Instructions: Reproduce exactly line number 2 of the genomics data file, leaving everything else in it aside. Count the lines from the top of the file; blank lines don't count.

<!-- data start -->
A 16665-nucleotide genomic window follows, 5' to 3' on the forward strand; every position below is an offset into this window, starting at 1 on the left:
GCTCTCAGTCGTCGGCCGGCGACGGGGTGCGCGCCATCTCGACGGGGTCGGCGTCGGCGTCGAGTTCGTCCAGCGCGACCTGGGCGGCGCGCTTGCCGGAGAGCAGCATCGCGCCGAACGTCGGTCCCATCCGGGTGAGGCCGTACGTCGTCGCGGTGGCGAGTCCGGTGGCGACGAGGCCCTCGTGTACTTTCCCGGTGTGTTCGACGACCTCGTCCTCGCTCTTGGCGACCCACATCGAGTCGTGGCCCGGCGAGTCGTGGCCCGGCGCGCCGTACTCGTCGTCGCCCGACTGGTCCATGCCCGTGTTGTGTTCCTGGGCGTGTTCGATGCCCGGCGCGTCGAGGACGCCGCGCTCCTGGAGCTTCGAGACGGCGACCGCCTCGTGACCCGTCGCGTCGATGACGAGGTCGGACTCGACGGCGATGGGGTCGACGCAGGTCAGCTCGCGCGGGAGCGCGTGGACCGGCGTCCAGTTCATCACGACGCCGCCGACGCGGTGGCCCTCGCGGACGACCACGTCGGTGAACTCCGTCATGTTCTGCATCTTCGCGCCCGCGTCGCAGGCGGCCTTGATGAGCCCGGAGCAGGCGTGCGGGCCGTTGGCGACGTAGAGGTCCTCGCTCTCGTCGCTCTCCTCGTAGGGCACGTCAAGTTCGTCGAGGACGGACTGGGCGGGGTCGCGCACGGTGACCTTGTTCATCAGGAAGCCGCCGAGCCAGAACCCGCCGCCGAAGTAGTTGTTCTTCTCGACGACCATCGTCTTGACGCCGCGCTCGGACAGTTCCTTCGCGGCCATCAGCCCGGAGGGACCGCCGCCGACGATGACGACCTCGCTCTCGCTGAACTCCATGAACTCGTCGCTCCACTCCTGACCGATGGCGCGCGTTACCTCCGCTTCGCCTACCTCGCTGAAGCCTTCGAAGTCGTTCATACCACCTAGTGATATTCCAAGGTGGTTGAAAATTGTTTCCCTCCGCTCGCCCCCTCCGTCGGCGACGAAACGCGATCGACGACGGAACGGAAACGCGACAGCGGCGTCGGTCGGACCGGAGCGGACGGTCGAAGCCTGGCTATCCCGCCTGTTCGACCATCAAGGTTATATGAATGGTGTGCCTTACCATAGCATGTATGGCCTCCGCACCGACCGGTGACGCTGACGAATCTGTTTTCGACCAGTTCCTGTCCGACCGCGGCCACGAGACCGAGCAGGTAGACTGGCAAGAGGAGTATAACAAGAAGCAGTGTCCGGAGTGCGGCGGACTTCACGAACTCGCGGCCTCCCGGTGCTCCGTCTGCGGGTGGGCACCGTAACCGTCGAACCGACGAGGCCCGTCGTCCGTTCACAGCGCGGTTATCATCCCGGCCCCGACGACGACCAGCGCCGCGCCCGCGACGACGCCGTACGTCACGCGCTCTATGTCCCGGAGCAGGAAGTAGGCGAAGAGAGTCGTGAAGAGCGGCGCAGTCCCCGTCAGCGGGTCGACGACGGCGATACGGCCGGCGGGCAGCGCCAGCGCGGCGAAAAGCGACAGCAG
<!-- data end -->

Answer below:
GCTCTCAGTCGTCGGCCGGCGACGGGGTGCGCGCCATCTCGACGGGGTCGGCGTCGGCGTCGAGTTCGTCCAGCGCGACCTGGGCGGCGCGCTTGCCGGAGAGCAGCATCGCGCCGAACGTCGGTCCCATCCGGGTGAGGCCGTACGTCGTCGCGGTGGCGAGTCCGGTGGCGACGAGGCCCTCGTGTACTTTCCCGGTGTGTTCGACGACCTCGTCCTCGCTCTTGGCGACCCACATCGAGTCGTGGCCCGGCGAGTCGTGGCCCGGCGCGCCGTACTCGTCGTCGCCCGACTGGTCCATGCCCGTGTTGTGTTCCTGGGCGTGTTCGATGCCCGGCGCGTCGAGGACGCCGCGCTCCTGGAGCTTCGAGACGGCGACCGCCTCGTGACCCGTCGCGTCGATGACGAGGTCGGACTCGACGGCGATGGGGTCGACGCAGGTCAGCTCGCGCGGGAGCGCGTGGACCGGCGTCCAGTTCATCACGACGCCGCCGACGCGGTGGCCCTCGCGGACGACCACGTCGGTGAACTCCGTCATGTTCTGCATCTTCGCGCCCGCGTCGCAGGCGGCCTTGATGAGCCCGGAGCAGGCGTGCGGGCCGTTGGCGACGTAGAGGTCCTCGCTCTCGTCGCTCTCCTCGTAGGGCACGTCAAGTTCGTCGAGGACGGACTGGGCGGGGTCGCGCACGGTGACCTTGTTCATCAGGAAGCCGCCGAGCCAGAACCCGCCGCCGAAGTAGTTGTTCTTCTCGACGACCATCGTCTTGACGCCGCGCTCGGACAGTTCCTTCGCGGCCATCAGCCCGGAGGGACCGCCGCCGACGATGACGACCTCGCTCTCGCTGAACTCCATGAACTCGTCGCTCCACTCCTGACCGATGGCGCGCGTTACCTCCGCTTCGCCTACCTCGCTGAAGCCTTCGAAGTCGTTCATACCACCTAGTGATATTCCAAGGTGGTTGAAAATTGTTTCCCTCCGCTCGCCCCCTCCGTCGGCGACGAAACGCGATCGACGACGGAACGGAAACGCGACAGCGGCGTCGGTCGGACCGGAGCGGACGGTCGAAGCCTGGCTATCCCGCCTGTTCGACCATCAAGGTTATATGAATGGTGTGCCTTACCATAGCATGTATGGCCTCCGCACCGACCGGTGACGCTGACGAATCTGTTTTCGACCAGTTCCTGTCCGACCGCGGCCACGAGACCGAGCAGGTAGACTGGCAAGAGGAGTATAACAAGAAGCAGTGTCCGGAGTGCGGCGGACTTCACGAACTCGCGGCCTCCCGGTGCTCCGTCTGCGGGTGGGCACCGTAACCGTCGAACCGACGAGGCCCGTCGTCCGTTCACAGCGCGGTTATCATCCCGGCCCCGACGACGACCAGCGCCGCGCCCGCGACGACGCCGTACGTCACGCGCTCTATGTCCCGGAGCAGGAAGTAGGCGAAGAGAGTCGTGAAGAGCGGCGCAGTCCCCGTCAGCGGGTCGACGACGGCGATACGGCCGGCGGGCAGCGCCAGCGCGGCGAAAAGCGACAGCAG